“People rely on groundwater, especially in times like this when it’s dry, because groundwater provides a reserve of water when it doesn’t rain,” Rodell said. “But we’re in a deficit now. We’re drawing down our bank account.”

It doesn’t look like those supplies will be replenished by rain in the coming months, Fuchs said. The La Nina weather pattern currently cooling the Pacific Ocean typically causes warmer, drier weather in Texas and other parts of the South. The best hope for rain, he believes, will be in the spring.

“The likelihood of recovery or any substantial improvements is probably not going to be there,” Fuchs said.

That Trib story above says that the city of Odessa has received about three-quarters of a inch of rain all year. You can see why they might be a little desperate. Better root for El Niño to pay us a visit, and the sooner the better.

Time for the annual “We’re in for a busy hurricane season” forecast

And indeed, forecasters say we are in for another active year, as was the case last year. Here’s SciGuy with some discussion.

[S]easonal forecasters did a pretty good job of calling last year’s extraordinarily active season. So while there’s no way we can say precisely where storms might make landfall this year, it’s a fairly safe bet to say we’re in for an active year.

Here’s some discussion , from Chris Hebert with ImpactWeather:

  • One of the primary seasonal predictors we examine is the presence of an El Niño or a La Niña in the Tropical Pacific. An El Niño typically results in less favorable conditions for development and fewer named storms in the Atlantic Basin. A La Niña generally results in more favorable conditions for development and more named storms. For 2011, the La Niña of 2010 appears to be fading to what we call “neutral” conditions this summer and fall. Neutral conditions alone would not significantly reduce the number of named storms this season. The 2005 hurricane season with 28 named storms was a “neutral” year.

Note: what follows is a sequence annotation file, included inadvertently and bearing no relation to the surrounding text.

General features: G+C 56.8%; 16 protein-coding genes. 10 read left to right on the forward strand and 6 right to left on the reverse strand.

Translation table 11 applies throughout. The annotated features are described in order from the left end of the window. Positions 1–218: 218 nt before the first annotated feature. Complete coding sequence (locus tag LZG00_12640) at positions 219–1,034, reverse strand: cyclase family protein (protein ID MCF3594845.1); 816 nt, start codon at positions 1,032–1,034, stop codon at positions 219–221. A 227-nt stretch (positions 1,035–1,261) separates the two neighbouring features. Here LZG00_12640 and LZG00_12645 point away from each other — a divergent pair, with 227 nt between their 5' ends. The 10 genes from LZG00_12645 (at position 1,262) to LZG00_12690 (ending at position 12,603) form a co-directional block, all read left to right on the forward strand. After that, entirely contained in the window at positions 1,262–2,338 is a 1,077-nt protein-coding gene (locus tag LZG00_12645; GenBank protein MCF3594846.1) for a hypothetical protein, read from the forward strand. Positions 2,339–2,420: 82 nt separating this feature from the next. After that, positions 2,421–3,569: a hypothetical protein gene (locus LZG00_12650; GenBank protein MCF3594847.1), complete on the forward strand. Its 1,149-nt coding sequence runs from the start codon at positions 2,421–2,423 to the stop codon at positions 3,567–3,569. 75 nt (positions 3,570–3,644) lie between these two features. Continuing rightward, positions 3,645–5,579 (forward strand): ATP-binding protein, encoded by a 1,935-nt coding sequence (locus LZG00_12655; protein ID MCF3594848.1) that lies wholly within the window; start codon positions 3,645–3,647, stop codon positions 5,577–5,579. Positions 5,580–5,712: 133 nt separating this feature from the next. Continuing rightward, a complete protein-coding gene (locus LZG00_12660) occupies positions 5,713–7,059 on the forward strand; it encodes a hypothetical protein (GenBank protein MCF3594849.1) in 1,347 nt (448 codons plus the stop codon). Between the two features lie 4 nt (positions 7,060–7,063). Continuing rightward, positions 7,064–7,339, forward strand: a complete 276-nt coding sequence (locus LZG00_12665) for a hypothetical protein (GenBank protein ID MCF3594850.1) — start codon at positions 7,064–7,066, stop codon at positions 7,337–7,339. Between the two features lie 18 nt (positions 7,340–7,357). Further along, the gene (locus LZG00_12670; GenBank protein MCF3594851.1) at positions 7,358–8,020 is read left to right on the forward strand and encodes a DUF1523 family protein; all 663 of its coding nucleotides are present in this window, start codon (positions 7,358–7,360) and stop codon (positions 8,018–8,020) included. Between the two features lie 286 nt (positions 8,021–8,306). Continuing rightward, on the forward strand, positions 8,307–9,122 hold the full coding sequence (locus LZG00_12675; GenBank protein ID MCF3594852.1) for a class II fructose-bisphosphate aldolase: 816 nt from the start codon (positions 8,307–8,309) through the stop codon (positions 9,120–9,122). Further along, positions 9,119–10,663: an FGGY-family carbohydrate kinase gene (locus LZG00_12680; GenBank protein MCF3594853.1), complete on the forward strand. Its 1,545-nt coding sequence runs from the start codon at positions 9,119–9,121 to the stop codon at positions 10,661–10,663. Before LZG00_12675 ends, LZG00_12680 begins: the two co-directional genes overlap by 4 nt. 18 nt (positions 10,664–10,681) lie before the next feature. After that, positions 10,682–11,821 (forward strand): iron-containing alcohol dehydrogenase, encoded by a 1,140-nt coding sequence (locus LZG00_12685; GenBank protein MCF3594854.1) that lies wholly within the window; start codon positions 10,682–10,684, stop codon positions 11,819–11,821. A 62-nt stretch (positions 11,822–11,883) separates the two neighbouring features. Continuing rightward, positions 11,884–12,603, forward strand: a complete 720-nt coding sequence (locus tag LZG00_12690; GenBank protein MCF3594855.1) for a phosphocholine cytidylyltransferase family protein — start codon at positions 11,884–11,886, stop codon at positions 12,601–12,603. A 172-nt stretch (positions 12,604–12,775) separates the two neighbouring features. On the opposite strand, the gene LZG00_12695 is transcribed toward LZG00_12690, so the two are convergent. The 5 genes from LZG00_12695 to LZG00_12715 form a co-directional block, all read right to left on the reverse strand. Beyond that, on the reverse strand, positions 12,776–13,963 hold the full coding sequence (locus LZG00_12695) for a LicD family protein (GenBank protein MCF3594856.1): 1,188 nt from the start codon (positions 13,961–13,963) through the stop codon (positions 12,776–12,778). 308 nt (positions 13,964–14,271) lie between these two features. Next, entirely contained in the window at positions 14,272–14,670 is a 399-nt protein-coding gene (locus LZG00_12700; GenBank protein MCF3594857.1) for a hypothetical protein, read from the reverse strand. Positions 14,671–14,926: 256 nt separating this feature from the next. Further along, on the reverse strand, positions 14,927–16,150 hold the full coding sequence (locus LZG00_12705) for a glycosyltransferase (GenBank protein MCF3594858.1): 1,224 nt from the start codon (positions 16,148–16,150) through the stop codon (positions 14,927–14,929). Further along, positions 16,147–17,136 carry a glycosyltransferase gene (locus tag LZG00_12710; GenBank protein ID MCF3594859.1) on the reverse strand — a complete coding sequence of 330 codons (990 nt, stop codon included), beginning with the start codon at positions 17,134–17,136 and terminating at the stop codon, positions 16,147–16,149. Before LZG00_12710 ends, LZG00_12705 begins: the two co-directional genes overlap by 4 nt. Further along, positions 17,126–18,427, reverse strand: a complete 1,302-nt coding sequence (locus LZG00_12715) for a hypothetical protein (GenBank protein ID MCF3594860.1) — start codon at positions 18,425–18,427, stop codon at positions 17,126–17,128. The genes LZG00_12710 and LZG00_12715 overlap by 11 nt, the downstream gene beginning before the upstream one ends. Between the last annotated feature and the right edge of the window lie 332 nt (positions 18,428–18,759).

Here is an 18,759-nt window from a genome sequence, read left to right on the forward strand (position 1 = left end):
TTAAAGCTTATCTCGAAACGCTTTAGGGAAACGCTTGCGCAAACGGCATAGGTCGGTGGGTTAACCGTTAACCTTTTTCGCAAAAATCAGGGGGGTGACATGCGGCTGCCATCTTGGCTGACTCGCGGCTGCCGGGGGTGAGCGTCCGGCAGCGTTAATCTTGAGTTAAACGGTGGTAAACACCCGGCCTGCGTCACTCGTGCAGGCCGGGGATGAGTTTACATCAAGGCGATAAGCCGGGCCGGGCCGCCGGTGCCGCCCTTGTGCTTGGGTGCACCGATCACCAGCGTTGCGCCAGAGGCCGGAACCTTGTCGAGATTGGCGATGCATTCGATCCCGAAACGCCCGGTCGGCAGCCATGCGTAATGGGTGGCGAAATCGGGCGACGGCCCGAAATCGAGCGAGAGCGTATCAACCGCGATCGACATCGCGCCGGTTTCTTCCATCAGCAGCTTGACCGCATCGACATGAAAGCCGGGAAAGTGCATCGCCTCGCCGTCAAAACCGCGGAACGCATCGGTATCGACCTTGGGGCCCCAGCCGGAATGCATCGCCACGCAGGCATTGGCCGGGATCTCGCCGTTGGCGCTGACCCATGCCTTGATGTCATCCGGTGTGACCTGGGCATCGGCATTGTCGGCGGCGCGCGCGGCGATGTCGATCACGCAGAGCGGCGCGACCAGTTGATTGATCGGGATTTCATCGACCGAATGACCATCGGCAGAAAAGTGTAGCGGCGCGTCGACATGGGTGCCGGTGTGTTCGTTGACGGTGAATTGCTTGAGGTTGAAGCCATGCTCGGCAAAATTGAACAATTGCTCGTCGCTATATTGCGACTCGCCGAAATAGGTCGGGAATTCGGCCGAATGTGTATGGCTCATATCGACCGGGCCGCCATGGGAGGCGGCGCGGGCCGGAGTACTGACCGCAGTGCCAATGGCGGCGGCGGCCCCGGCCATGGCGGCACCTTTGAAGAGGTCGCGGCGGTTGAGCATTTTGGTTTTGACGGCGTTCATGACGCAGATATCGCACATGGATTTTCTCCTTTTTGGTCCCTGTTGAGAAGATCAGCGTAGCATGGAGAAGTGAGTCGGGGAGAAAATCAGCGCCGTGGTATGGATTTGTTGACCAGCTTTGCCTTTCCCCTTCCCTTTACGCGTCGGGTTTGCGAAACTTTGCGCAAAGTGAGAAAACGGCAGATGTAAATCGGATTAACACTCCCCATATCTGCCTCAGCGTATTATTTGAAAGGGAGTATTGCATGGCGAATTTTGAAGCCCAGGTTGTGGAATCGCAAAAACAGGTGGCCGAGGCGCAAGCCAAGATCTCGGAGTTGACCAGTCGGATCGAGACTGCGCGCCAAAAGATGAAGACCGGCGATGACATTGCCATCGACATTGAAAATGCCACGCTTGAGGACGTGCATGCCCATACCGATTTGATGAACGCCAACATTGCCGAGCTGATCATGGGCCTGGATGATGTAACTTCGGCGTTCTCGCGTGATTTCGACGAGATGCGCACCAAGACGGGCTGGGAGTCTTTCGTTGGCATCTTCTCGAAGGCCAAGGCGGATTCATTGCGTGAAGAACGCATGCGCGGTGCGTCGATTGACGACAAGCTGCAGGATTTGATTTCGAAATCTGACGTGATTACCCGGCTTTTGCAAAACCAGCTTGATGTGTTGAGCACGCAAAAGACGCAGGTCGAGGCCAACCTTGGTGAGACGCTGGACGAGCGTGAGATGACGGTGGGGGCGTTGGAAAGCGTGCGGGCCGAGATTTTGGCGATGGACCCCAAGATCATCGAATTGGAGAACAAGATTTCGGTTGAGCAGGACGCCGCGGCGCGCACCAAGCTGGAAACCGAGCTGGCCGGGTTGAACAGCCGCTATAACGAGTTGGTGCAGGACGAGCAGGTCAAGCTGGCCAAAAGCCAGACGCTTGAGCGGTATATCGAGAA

• Long-range models are predicting that surface pressures across the Subtropical Atlantic will be significantly higher in 2011 as compared to 2010. This suggests a stronger Bermuda High that is located farther south and west than in 2010. A stronger Bermuda High would impact the season in several ways. It would result in stronger easterly trade winds in the deep tropics east of the Caribbean. Stronger trade winds would mean increased low-level wind shear compared to last season, which should result in fewer named storms.
  • More significantly, a stronger Bermuda High would not allow as many hurricanes to turn northward or “recurve” east of the Caribbean and east of the U.S. This would significantly increase the risk of a hurricane entering the northern Gulf of Mexico and striking the Southeast U.S. Coast.
  • Atlantic sea surface temperatures (SSTs) remain quite a bit above normal this spring. These above-normal SSTs are forecast to persist through the hurricane season. Warmer water increases the amount of heat energy available, resulting in the generation of more intense hurricanes. The Gulf of Mexico is particularly warm this spring, indicating an elevated risk of a major hurricane in the Gulf for 2011.

You know the drill. Stock up on hurricane supplies, be prepared to hunker down, and if you live in Katy, run for your lives.

Active hurricane season predicted

Hurricane season officially begins today, and it looks like it will be a busy one.

As we have previously discussed, there’s ample reason to expect a very active hurricane season this year.

And so it wasn’t too surprising this morning when the National Oceanic and Atmospheric Administration, the parent agency of the National Hurricane Center, released an especially bullish forecast. They’re predicting:

• 14-23 Named Storms

• 8-14 Hurricanes

• 3-7 Major Hurricanes

• An ACE range of 155%-270% of the median.

Heretofore the general consensus has been around 15 named storms, however NOAA has significantly upped the ante with what is essentially a prediction of 18.5 named storms. That’s an incredibly active year considering, over the long-term, the Atlantic basin sees about 10 named storms a year.